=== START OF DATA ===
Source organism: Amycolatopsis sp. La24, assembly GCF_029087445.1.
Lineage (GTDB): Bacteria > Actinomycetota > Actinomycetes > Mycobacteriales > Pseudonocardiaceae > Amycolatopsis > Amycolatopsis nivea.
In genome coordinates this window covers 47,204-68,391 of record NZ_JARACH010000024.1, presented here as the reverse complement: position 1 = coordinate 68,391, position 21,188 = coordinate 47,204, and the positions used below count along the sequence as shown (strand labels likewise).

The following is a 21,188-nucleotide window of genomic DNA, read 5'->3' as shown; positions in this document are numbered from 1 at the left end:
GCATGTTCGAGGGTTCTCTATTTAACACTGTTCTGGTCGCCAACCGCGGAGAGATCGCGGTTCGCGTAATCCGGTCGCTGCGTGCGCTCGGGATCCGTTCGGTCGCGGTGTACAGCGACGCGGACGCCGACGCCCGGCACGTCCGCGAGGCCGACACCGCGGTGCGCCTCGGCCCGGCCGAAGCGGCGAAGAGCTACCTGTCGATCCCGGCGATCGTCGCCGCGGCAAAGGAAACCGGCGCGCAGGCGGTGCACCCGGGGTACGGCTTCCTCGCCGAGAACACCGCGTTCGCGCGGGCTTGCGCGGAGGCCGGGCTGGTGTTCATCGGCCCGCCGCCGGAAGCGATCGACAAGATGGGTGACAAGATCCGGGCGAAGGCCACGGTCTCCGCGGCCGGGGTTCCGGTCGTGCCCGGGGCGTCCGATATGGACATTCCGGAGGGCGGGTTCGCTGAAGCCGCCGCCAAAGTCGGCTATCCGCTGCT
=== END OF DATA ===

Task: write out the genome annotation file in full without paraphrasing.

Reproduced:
Source organism: Amycolatopsis sp. La24, assembly GCF_029087445.1.
Lineage (GTDB): Bacteria > Actinomycetota > Actinomycetes > Mycobacteriales > Pseudonocardiaceae > Amycolatopsis > Amycolatopsis nivea.
In genome coordinates this window covers 47,204-68,391 of record NZ_JARACH010000024.1, presented here as the reverse complement: position 1 = coordinate 68,391, position 21,188 = coordinate 47,204, and the positions used below count along the sequence as shown (strand labels likewise).

The following is a 21,188-nucleotide window of genomic DNA, read 5'->3' as shown; positions in this document are numbered from 1 at the left end:
GCATGTTCGAGGGTTCTCTATTTAACACTGTTCTGGTCGCCAACCGCGGAGAGATCGCGGTTCGCGTAATCCGGTCGCTGCGTGCGCTCGGGATCCGTTCGGTCGCGGTGTACAGCGACGCGGACGCCGACGCCCGGCACGTCCGCGAGGCCGACACCGCGGTGCGCCTCGGCCCGGCCGAAGCGGCGAAGAGCTACCTGTCGATCCCGGCGATCGTCGCCGCGGCAAAGGAAACCGGCGCGCAGGCGGTGCACCCGGGGTACGGCTTCCTCGCCGAGAACACCGCGTTCGCGCGGGCTTGCGCGGAGGCCGGGCTGGTGTTCATCGGCCCGCCGCCGGAAGCGATCGACAAGATGGGTGACAAGATCCGGGCGAAGGCCACGGTCTCCGCGGCCGGGGTTCCGGTCGTGCCCGGGGCGTCCGATATGGACATTCCGGAGGGCGGGTTCGCTGAAGCCGCCGCCAAAGTCGGCTATCCGCTGCT